Observations on life

My political economic theory

Have you ever heard of the “Economic reality common sense paradox?”  I kind of doubt it mainly because I just made it up.

My theory is simple. It says you can’t rely on economic statistics or political interpretive rhetoric to explain how individuals and families live their economic lives.

Simply put, the struggling middle class, the people who aren’t making a living wage, the victims of the rigged economy and stagnant wages as the rhetoric says, are not as bad off as the rhetoric suggests. Why? Because individuals set their spending priorities and in doing so create what they can and can not afford; which often is counter to what I would classify as common sense and logic … yes, my 72-year-old logic. In addition, we tend to ignore the relative standard of living we all have.

imageFor example, over 90% of Americans have cable or satellite TV access in their homes. The average American home as 2.86 televisions (for 2.5 people). In the 43 states with lotteries, the average spending (with variations among the states) is $300 per adult; generally skewed toward lower-income. The average worker spends $1,100 a year on coffee. And img_0043American families are big on entertainment (movies, sporting events, electronics) averaging $2,485 per year. As you may guess that spending goes up with income, but even the lowest 20% by income spends $1,002 on entertainment. 

According to Psychology Today, women spend over three weeks pay each year on … shoes. Forty-percent of millennials have at least one tattoo at an average cost for a basic tattoo of $100 (very basic). According to brewbound.com “Every year consumers shell out an average of $1,270 on beer. The highest reported amount was $10,000 while the lowest was just $100. Twenty-two percent of consumers buy and drink beer two to three times a week while 20 percent imbibe just once a week and 9 percent pop open a bottle more than five times per week.” According to one study, the average beer drinker spends 3% of their yearly income on their brew … and that ain’t high income people.

Do you see any basic necessities in the examples above? With all those TVs we have, why bother going to the movies and stadiums?

And while all this spending was going on, in 2015 the credit card debt per American household was $5,883.44 and the average credit card debt for families with credit card debt was $15,762.97

IMG_2120One could assume that many of the above Americans overlap with those who cannot afford health insurance, to pay student loans or to save … for anything.

And to think there are some of us who lived our working years exactly the opposite way. No, Walmart didn’t steal your American dream, nor did Wall Street or anyone else. If your dream is gone, most likely you sold it yourself by the life choices you made.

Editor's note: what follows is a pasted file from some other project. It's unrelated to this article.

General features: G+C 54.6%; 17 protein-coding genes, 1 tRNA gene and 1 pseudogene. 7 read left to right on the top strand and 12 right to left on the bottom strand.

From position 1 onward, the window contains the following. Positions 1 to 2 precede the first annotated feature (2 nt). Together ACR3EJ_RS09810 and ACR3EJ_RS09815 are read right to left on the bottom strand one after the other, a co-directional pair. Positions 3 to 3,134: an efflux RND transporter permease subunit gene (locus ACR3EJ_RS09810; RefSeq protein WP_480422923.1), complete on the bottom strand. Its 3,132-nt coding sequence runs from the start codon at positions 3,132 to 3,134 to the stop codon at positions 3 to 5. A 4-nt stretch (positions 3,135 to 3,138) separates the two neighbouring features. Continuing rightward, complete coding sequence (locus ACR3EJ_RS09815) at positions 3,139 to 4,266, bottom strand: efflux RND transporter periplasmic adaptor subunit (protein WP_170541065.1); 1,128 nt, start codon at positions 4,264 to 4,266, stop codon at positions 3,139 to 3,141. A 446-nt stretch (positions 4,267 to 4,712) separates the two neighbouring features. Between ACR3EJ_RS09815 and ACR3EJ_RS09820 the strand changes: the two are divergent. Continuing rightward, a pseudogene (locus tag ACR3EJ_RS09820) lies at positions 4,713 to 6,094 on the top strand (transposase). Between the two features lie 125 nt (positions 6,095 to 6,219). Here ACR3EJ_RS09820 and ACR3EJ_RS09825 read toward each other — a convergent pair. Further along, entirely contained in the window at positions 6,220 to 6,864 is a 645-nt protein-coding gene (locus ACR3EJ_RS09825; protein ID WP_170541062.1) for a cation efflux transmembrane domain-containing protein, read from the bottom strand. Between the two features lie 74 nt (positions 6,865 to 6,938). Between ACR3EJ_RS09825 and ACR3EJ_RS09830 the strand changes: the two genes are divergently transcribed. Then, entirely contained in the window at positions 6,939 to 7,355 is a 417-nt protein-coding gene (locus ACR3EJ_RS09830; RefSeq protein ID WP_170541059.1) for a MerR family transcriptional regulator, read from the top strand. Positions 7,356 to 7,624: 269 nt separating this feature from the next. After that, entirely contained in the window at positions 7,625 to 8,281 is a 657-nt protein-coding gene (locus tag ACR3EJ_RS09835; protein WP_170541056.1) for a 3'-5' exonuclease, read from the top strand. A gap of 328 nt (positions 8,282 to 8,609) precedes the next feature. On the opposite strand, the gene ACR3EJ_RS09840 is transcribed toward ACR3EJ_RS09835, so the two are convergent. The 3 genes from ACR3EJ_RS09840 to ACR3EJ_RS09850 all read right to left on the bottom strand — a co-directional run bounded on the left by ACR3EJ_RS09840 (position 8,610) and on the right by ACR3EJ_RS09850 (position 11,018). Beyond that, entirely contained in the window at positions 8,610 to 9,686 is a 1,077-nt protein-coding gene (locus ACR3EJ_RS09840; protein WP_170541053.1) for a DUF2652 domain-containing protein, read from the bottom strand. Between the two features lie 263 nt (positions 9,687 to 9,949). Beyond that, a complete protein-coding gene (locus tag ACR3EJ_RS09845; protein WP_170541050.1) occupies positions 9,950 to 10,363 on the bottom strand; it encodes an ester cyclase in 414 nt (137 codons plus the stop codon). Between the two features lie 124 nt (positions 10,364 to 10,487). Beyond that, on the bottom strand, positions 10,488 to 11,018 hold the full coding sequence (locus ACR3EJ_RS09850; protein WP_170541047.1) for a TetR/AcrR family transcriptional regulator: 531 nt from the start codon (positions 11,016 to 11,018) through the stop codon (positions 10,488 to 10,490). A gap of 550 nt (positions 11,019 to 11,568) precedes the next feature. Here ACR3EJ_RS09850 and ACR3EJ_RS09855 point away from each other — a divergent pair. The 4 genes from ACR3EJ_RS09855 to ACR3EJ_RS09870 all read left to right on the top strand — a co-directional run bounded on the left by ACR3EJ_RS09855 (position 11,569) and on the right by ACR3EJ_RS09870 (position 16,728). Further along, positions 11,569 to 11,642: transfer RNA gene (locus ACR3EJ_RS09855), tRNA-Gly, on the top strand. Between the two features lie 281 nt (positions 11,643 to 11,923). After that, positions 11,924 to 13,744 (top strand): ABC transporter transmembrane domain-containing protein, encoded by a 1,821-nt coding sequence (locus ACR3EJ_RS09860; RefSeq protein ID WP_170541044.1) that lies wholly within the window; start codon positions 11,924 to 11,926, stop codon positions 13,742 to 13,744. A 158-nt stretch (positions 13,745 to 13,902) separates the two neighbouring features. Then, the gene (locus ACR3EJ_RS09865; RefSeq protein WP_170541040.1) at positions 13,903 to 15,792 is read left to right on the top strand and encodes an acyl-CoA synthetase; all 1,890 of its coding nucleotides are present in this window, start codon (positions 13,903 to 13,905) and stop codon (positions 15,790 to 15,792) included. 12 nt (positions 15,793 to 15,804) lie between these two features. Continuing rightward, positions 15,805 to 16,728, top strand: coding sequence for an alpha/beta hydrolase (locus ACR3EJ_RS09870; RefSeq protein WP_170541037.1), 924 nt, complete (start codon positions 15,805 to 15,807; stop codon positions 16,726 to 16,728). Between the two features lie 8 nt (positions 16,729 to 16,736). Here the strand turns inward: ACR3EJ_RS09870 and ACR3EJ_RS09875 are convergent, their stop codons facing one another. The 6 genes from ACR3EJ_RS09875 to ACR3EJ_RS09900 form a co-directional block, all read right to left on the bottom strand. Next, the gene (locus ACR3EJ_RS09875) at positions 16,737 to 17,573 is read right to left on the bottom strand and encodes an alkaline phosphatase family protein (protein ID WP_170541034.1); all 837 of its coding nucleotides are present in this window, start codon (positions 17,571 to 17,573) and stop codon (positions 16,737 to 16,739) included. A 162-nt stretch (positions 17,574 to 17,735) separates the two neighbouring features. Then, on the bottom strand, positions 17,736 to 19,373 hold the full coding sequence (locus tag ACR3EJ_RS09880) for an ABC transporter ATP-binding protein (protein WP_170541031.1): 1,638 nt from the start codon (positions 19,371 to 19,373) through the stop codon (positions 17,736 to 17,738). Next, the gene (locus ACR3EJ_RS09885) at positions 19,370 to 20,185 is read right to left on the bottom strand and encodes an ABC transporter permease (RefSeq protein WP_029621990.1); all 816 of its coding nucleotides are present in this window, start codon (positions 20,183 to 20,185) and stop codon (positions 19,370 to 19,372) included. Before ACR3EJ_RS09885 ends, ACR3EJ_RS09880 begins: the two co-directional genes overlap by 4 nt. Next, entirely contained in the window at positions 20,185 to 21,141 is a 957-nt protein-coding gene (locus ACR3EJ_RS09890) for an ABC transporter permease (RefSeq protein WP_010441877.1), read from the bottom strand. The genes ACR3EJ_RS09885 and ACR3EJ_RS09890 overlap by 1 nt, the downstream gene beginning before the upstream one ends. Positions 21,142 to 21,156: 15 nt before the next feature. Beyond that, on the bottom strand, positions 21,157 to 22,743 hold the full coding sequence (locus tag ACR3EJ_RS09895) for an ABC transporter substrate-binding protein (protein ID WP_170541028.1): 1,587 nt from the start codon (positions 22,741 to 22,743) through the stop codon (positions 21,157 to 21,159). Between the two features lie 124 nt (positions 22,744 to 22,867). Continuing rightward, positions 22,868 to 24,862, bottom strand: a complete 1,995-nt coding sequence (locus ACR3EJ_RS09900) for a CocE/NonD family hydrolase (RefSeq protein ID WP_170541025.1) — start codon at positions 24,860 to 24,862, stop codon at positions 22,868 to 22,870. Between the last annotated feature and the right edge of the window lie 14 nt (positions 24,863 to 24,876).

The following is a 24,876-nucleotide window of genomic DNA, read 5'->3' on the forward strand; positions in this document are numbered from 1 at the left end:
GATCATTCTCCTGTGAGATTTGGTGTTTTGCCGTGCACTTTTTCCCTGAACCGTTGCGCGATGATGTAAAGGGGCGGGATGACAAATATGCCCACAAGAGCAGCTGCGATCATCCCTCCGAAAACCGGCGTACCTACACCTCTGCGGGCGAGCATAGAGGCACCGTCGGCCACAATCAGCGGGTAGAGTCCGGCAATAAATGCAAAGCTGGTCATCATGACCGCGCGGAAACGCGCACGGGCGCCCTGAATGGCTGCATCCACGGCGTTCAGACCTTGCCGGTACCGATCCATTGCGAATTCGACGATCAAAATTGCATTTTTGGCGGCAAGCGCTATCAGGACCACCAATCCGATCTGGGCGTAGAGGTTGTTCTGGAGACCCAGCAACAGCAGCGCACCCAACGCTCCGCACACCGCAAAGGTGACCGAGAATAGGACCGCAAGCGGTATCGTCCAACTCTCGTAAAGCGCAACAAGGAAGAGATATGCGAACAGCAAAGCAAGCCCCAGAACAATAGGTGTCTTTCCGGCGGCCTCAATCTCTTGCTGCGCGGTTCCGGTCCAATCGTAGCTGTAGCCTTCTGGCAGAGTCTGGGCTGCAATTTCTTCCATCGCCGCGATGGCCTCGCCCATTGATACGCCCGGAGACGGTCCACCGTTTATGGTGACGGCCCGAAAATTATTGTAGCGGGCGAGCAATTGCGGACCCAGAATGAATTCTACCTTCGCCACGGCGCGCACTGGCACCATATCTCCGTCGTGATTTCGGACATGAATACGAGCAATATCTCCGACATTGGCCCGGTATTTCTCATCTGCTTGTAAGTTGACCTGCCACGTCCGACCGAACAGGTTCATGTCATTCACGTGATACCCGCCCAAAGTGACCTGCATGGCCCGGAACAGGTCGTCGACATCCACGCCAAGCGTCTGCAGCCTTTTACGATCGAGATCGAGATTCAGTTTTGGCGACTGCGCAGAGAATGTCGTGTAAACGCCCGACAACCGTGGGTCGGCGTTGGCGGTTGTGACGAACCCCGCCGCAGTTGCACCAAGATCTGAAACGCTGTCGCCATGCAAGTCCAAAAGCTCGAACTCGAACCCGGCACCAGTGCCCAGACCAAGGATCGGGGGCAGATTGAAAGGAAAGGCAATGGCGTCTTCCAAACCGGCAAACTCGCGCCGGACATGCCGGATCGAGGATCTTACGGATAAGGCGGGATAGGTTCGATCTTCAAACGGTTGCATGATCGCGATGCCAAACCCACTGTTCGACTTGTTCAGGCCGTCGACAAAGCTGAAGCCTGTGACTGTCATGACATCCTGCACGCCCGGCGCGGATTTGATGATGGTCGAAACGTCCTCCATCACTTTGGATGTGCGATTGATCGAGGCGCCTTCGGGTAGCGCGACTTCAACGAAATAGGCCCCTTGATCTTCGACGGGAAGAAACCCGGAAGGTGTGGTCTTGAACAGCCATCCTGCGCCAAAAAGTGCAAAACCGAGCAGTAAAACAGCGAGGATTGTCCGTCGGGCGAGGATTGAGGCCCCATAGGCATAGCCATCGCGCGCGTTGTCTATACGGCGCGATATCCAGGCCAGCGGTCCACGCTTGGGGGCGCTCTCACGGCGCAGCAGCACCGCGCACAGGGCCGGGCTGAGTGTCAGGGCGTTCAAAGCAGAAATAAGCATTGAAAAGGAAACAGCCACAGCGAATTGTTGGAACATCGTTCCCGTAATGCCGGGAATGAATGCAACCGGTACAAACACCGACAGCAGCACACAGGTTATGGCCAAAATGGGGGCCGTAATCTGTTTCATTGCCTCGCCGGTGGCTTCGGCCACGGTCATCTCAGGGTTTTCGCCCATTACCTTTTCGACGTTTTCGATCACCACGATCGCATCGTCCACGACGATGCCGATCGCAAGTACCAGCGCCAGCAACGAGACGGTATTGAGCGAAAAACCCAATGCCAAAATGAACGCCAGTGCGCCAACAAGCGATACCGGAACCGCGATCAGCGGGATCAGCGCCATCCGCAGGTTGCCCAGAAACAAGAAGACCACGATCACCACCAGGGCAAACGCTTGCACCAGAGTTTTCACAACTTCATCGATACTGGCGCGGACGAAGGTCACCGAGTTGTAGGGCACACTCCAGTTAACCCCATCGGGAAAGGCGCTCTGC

So, about that theory of mine. For many Americans resetting their spending priorities and lifestyle easily changes their struggle. Income statistics, wage growth and Old BSs rhetoric is not representative of how Americans live their lives. If they were, there would be a lot fewer nail salons, Chinese take out restaurants and bars. 😎


7 replies »

  1. Back many years ago in a saving and loan bank window (before they could issue credit cards) on Washington Ave., Newark, there was a sign in the window “instant credit instant debt” How true even today.


  2. Nice that we have theories on economic consumption. I always though it was people confusing Needs with Wants. I was glad to find out from the posts that I win $300 a year by not playing the lottery but sad to find out I might be drinking it away.

    But I have good news for everybody. Affluenza is a pre-existing condition therefore the insurers must cover it under Obamacare.


  3. As I see it, the problem with your hypothesis is that it runs up against the “Paradox of Thrift.”

    The paradox claims that if everyone started saving more, there will be less consumption and the economy will suffer. Slow economic growth will lead to reduced revenue and a negative feedback loop is initiated. Apparently all of the world’s central banks are on board with this theory which is why interest rates are so low, even going negative in some places in order to spur consumption.

    What people spend their money on today is not based on necessity but on a relative consumption basis with their peers. (Keeping up with the Jones’).

    I think this materialistic phenomenon started long ago with the introduction of credit cards and other easy credit. The true cost of consumption could be ignored and overshadowed by the pleasure of immediate gratification.

    Sooner or later our reliance on debt will end and chances are it won’t be pretty.



    • Since we are not a nation of savers, the paradox is false. Very few are saving for anything. We are a credit bubble economy, spending created out of thin air, with nothing backing it, but our promise to pay every month. I have $11,000 in unsecured credit card debt, and can service this debt with 20% of my monthly income. So, I still have 80% of my income to pay my bills. The debt will be paid off in 24 months because I use 40% of my income, this will save me over $2,000 in interest payments. But, if I die before I pay the debt, the banks get nothing. What a system. Record low wages for the bottom 50% of workers has created this bubble. Most families use credit to maintain the illusion of a middle class standard of living. This was not so 40 years ago, most used credit only to buy a house or car, assets that have some value, that the bank could get if the borrower defaulted.
      The reliance on debt will never end. It will just inflate and deflate with the economic activity of the lenders and borrowers.


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